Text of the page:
The logs moved on through the edger and gang saw areas, and I was impressed with the decision-making speed of the gang saw operator; he worked so quickly that the machine almost appeared automated.

 

 

From there, we saw the steam engine room, where much of the energy for the mill is produced. I was also very surprised to learn that the mill has its own blacksmithing shop, mainly to maintain the Babbitt bearing system that keeps their low-pressure high-volume steam engine running.

After this, we backtracked a bit to the beginning of the production line: the river. Dozens of logs floated here while a worker used a little metal motorboat to cut them away from the pack. A loader caught the logs and pulled them onto the conveyor line, where they were fed into the debarker — probably the most mesmerizing piece of equipment I’ve ever seen. The whole mill was so old it looked like it might fall down at any moment , so my confidence was not high as we ascended the rickety catwalk running over the conveyor line. I quickly forgot my fear of heights when I saw the debarker process a huge log that must have been at least 50″ in diameter.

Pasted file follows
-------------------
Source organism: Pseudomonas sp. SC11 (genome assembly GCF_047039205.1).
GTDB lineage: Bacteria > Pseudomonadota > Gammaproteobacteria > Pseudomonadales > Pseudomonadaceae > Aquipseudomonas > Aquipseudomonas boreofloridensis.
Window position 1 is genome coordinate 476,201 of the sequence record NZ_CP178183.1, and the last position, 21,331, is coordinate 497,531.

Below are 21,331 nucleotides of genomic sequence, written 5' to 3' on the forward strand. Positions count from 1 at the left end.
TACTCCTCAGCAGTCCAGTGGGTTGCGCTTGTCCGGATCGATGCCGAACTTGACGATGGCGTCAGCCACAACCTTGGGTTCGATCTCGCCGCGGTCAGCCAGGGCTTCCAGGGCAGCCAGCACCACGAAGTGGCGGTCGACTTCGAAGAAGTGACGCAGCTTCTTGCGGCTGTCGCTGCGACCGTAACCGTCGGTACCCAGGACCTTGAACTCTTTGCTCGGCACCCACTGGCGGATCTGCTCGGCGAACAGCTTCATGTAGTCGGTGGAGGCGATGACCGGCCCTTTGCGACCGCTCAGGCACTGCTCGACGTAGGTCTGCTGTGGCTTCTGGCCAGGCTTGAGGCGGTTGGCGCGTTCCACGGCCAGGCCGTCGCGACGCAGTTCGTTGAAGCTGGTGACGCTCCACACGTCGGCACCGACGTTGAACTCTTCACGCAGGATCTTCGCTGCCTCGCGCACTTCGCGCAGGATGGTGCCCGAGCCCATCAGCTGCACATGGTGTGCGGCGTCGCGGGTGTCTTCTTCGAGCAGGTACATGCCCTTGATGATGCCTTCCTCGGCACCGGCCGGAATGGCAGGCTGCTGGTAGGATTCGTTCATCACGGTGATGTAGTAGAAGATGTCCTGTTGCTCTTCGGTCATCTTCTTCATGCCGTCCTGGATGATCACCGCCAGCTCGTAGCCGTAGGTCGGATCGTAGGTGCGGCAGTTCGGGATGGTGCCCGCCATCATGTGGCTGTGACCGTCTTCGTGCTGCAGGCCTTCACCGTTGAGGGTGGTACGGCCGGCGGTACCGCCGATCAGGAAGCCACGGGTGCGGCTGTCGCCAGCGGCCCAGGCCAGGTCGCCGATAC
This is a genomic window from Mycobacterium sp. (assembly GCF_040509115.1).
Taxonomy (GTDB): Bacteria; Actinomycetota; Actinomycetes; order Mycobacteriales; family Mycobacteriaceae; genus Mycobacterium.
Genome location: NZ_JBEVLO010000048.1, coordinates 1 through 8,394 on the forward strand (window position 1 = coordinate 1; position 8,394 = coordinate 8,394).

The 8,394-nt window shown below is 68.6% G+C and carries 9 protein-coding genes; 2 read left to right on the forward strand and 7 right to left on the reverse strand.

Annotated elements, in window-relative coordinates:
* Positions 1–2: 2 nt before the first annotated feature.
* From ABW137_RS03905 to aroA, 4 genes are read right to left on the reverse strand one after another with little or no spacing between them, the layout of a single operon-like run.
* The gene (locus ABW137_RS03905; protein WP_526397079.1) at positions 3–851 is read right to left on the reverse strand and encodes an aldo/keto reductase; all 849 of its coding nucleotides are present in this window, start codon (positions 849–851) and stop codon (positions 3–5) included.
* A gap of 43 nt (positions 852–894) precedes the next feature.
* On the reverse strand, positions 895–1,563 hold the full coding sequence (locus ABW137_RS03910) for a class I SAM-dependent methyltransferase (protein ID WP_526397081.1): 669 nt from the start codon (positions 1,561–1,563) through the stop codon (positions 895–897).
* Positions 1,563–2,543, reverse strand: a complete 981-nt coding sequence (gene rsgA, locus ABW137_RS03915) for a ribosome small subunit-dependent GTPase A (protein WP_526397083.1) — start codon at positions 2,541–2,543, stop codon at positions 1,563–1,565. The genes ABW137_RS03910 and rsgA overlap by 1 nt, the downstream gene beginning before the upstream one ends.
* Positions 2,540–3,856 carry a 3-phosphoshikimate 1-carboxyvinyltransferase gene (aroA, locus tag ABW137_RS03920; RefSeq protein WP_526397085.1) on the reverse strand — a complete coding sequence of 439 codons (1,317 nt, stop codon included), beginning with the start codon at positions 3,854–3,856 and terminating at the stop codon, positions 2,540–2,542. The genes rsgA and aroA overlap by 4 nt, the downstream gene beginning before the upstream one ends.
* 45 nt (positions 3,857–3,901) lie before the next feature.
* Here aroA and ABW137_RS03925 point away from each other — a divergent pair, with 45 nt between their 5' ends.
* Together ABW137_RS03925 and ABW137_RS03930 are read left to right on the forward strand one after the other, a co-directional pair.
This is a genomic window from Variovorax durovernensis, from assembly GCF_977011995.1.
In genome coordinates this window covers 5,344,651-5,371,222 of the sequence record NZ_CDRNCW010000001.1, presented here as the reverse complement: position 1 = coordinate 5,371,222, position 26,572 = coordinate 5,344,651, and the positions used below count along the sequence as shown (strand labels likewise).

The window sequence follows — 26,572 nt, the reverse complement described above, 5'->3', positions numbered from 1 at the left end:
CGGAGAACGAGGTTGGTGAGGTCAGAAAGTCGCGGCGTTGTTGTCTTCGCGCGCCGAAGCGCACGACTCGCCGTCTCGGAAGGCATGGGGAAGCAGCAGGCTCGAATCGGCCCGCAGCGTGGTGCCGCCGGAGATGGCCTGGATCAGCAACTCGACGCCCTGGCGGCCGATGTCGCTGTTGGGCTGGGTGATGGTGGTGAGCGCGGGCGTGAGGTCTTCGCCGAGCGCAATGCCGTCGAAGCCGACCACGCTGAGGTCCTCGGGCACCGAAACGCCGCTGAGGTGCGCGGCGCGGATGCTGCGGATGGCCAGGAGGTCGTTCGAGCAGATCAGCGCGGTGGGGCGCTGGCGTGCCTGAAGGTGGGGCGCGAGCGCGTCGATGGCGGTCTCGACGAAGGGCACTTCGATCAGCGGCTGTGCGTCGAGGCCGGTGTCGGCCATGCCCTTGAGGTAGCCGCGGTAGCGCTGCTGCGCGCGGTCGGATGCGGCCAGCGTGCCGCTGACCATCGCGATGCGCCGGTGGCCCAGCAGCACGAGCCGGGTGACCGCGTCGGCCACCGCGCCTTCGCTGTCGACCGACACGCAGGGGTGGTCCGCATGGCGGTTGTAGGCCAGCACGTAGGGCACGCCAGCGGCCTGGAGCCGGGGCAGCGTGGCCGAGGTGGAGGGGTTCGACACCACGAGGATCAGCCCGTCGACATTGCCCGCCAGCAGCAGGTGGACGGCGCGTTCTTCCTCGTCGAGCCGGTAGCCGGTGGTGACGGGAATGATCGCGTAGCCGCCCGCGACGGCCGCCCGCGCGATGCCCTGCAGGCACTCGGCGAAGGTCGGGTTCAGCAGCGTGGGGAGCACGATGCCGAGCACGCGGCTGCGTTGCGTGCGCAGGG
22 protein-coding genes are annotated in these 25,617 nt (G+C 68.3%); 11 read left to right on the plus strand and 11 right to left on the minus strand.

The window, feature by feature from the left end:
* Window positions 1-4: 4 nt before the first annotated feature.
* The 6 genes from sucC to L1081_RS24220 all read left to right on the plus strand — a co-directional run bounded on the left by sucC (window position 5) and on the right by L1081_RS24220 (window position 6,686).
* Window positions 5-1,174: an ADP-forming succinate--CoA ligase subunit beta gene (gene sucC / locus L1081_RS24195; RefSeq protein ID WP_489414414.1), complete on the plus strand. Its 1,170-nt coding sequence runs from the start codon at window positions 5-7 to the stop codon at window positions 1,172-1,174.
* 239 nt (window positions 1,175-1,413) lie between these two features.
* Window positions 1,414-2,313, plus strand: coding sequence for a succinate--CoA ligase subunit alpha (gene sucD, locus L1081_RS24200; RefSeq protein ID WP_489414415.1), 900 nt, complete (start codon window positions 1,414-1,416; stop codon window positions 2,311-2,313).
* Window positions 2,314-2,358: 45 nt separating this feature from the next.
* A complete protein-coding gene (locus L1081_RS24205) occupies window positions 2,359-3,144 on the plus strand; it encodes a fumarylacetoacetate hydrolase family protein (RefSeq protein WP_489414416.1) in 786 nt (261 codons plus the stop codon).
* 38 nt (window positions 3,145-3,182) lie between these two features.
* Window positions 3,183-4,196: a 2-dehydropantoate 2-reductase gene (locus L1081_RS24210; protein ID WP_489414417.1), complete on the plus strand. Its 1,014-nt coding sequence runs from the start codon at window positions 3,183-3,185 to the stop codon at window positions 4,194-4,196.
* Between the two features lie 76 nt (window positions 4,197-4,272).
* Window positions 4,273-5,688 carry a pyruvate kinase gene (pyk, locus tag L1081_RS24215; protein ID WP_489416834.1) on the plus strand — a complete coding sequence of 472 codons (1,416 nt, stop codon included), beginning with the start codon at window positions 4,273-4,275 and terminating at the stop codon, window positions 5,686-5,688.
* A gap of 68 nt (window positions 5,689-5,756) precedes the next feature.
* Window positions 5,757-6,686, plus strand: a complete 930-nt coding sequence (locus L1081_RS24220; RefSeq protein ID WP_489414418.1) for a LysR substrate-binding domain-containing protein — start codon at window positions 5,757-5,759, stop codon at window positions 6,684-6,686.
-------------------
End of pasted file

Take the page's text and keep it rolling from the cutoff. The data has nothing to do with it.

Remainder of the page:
Once I pulled myself away from that, we headed to the greenchain and met an extremely cheeky timber inspector (“Feel free to tip your tour guide; he owes me money.”) before walking past the world’s noisiest planer. Out in the main yard, lots of equipment moved lumber around, and in the antiquated boiler room, they were burning biomass (“We call it sawdust!”) to produce power for the mill. We also observed a timber sizer and heard about the strange case of the fishbearing stream that passes under the mill.

Don said that the mill probably wouldn’t exist if not for some serious foresight and stewardship on the part of the original owner. Back in 1958, well before the advent of stream protection laws, he recognized that the headwaters of the stream on their property were an important and vulnerable part of the stream system. So they routed the thing through a protective culvert that preserved the natural stream bottom, which prevented the closure of the mill when the Oregon Forest Practices Act became law. By our modern standards, this may seem like common sense, but I see it as little short of a miracle for a private business owner to care for the land surrounding his business before the advent of stewardship laws, and before environmental issues were a notable part of the public conversation.